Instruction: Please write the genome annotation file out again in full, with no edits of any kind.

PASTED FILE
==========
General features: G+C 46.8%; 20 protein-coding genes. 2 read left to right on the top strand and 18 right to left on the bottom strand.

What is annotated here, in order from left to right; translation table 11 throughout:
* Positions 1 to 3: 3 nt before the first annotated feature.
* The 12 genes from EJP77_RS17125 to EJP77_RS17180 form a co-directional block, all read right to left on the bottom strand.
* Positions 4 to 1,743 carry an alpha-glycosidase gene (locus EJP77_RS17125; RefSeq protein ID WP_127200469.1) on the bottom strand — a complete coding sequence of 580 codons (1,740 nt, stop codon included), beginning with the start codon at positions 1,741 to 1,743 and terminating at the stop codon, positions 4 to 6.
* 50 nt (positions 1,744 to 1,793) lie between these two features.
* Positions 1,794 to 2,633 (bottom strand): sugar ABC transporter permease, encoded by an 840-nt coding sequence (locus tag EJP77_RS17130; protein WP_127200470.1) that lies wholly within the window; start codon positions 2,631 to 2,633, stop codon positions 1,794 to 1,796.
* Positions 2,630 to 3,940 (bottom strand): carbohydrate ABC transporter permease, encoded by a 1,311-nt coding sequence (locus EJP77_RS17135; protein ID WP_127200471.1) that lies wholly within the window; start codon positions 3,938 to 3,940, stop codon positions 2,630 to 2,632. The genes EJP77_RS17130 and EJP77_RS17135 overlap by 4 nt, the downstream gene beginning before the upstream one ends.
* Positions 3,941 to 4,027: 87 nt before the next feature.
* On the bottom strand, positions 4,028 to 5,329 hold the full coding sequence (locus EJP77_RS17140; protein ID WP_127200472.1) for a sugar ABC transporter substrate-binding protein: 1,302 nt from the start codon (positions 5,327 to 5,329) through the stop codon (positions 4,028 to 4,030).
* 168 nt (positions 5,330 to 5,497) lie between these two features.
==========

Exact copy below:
General features: G+C 46.8%; 20 protein-coding genes. 2 read left to right on the top strand and 18 right to left on the bottom strand.

What is annotated here, in order from left to right; translation table 11 throughout:
* Positions 1 to 3: 3 nt before the first annotated feature.
* The 12 genes from EJP77_RS17125 to EJP77_RS17180 form a co-directional block, all read right to left on the bottom strand.
* Positions 4 to 1,743 carry an alpha-glycosidase gene (locus EJP77_RS17125; RefSeq protein ID WP_127200469.1) on the bottom strand — a complete coding sequence of 580 codons (1,740 nt, stop codon included), beginning with the start codon at positions 1,741 to 1,743 and terminating at the stop codon, positions 4 to 6.
* 50 nt (positions 1,744 to 1,793) lie between these two features.
* Positions 1,794 to 2,633 (bottom strand): sugar ABC transporter permease, encoded by an 840-nt coding sequence (locus tag EJP77_RS17130; protein WP_127200470.1) that lies wholly within the window; start codon positions 2,631 to 2,633, stop codon positions 1,794 to 1,796.
* Positions 2,630 to 3,940 (bottom strand): carbohydrate ABC transporter permease, encoded by a 1,311-nt coding sequence (locus EJP77_RS17135; protein ID WP_127200471.1) that lies wholly within the window; start codon positions 3,938 to 3,940, stop codon positions 2,630 to 2,632. The genes EJP77_RS17130 and EJP77_RS17135 overlap by 4 nt, the downstream gene beginning before the upstream one ends.
* Positions 3,941 to 4,027: 87 nt before the next feature.
* On the bottom strand, positions 4,028 to 5,329 hold the full coding sequence (locus EJP77_RS17140; protein ID WP_127200472.1) for a sugar ABC transporter substrate-binding protein: 1,302 nt from the start codon (positions 5,327 to 5,329) through the stop codon (positions 4,028 to 4,030).
* 168 nt (positions 5,330 to 5,497) lie between these two features.